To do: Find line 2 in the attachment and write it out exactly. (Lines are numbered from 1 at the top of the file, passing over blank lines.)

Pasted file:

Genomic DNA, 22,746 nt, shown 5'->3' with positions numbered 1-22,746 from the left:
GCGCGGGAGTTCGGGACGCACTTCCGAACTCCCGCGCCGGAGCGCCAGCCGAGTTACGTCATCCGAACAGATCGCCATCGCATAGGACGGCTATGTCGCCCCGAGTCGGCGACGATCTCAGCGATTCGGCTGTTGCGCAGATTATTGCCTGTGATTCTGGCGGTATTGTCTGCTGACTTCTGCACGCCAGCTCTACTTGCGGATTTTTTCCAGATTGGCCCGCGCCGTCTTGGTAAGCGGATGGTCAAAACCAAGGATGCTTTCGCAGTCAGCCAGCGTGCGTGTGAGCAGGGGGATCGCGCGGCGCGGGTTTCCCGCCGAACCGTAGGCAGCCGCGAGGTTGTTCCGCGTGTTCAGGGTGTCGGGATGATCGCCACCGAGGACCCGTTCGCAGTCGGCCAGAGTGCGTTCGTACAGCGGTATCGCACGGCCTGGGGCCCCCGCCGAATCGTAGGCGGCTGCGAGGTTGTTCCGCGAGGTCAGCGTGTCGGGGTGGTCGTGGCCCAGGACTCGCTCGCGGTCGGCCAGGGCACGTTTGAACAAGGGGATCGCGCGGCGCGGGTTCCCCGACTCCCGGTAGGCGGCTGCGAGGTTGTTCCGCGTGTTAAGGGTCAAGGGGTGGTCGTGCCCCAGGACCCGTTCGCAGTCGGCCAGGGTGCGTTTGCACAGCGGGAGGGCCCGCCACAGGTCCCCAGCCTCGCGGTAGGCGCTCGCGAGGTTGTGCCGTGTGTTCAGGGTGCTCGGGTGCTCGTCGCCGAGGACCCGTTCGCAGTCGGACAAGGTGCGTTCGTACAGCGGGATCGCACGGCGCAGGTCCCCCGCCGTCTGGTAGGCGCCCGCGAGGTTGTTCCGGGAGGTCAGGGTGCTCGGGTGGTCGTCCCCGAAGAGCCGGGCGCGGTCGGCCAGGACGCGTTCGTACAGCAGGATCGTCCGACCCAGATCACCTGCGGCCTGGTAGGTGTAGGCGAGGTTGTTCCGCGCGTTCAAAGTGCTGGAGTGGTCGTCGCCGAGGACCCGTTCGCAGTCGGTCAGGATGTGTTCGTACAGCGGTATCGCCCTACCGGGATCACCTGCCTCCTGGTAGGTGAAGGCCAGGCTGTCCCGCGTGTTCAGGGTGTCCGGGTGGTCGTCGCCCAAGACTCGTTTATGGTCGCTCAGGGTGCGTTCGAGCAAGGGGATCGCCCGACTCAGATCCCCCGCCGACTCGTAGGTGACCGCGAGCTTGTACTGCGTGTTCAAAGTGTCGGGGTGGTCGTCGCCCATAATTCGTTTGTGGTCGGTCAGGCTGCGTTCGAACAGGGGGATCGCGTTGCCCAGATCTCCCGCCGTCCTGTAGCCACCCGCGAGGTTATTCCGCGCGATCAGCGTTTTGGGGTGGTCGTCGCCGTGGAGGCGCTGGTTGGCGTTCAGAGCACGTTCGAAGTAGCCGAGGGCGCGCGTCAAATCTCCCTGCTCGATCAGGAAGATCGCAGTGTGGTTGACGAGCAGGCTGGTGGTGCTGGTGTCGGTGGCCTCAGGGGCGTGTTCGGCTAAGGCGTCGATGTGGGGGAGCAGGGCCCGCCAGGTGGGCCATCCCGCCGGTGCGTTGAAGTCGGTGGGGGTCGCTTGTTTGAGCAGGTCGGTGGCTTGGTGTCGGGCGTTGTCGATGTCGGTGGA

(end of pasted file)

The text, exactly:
GCGCGGGAGTTCGGGACGCACTTCCGAACTCCCGCGCCGGAGCGCCAGCCGAGTTACGTCATCCGAACAGATCGCCATCGCATAGGACGGCTATGTCGCCCCGAGTCGGCGACGATCTCAGCGATTCGGCTGTTGCGCAGATTATTGCCTGTGATTCTGGCGGTATTGTCTGCTGACTTCTGCACGCCAGCTCTACTTGCGGATTTTTTCCAGATTGGCCCGCGCCGTCTTGGTAAGCGGATGGTCAAAACCAAGGATGCTTTCGCAGTCAGCCAGCGTGCGTGTGAGCAGGGGGATCGCGCGGCGCGGGTTTCCCGCCGAACCGTAGGCAGCCGCGAGGTTGTTCCGCGTGTTCAGGGTGTCGGGATGATCGCCACCGAGGACCCGTTCGCAGTCGGCCAGAGTGCGTTCGTACAGCGGTATCGCACGGCCTGGGGCCCCCGCCGAATCGTAGGCGGCTGCGAGGTTGTTCCGCGAGGTCAGCGTGTCGGGGTGGTCGTGGCCCAGGACTCGCTCGCGGTCGGCCAGGGCACGTTTGAACAAGGGGATCGCGCGGCGCGGGTTCCCCGACTCCCGGTAGGCGGCTGCGAGGTTGTTCCGCGTGTTAAGGGTCAAGGGGTGGTCGTGCCCCAGGACCCGTTCGCAGTCGGCCAGGGTGCGTTTGCACAGCGGGAGGGCCCGCCACAGGTCCCCAGCCTCGCGGTAGGCGCTCGCGAGGTTGTGCCGTGTGTTCAGGGTGCTCGGGTGCTCGTCGCCGAGGACCCGTTCGCAGTCGGACAAGGTGCGTTCGTACAGCGGGATCGCACGGCGCAGGTCCCCCGCCGTCTGGTAGGCGCCCGCGAGGTTGTTCCGGGAGGTCAGGGTGCTCGGGTGGTCGTCCCCGAAGAGCCGGGCGCGGTCGGCCAGGACGCGTTCGTACAGCAGGATCGTCCGACCCAGATCACCTGCGGCCTGGTAGGTGTAGGCGAGGTTGTTCCGCGCGTTCAAAGTGCTGGAGTGGTCGTCGCCGAGGACCCGTTCGCAGTCGGTCAGGATGTGTTCGTACAGCGGTATCGCCCTACCGGGATCACCTGCCTCCTGGTAGGTGAAGGCCAGGCTGTCCCGCGTGTTCAGGGTGTCCGGGTGGTCGTCGCCCAAGACTCGTTTATGGTCGCTCAGGGTGCGTTCGAGCAAGGGGATCGCCCGACTCAGATCCCCCGCCGACTCGTAGGTGACCGCGAGCTTGTACTGCGTGTTCAAAGTGTCGGGGTGGTCGTCGCCCATAATTCGTTTGTGGTCGGTCAGGCTGCGTTCGAACAGGGGGATCGCGTTGCCCAGATCTCCCGCCGTCCTGTAGCCACCCGCGAGGTTATTCCGCGCGATCAGCGTTTTGGGGTGGTCGTCGCCGTGGAGGCGCTGGTTGGCGTTCAGAGCACGTTCGAAGTAGCCGAGGGCGCGCGTCAAATCTCCCTGCTCGATCAGGAAGATCGCAGTGTGGTTGACGAGCAGGCTGGTGGTGCTGGTGTCGGTGGCCTCAGGGGCGTGTTCGGCTAAGGCGTCGATGTGGGGGAGCAGGGCCCGCCAGGTGGGCCATCCCGCCGGTGCGTTGAAGTCGGTGGGGGTCGCTTGTTTGAGCAGGTCGGTGGCTTGGTGTCGGGCGTTGTCGATGTCGGTGGA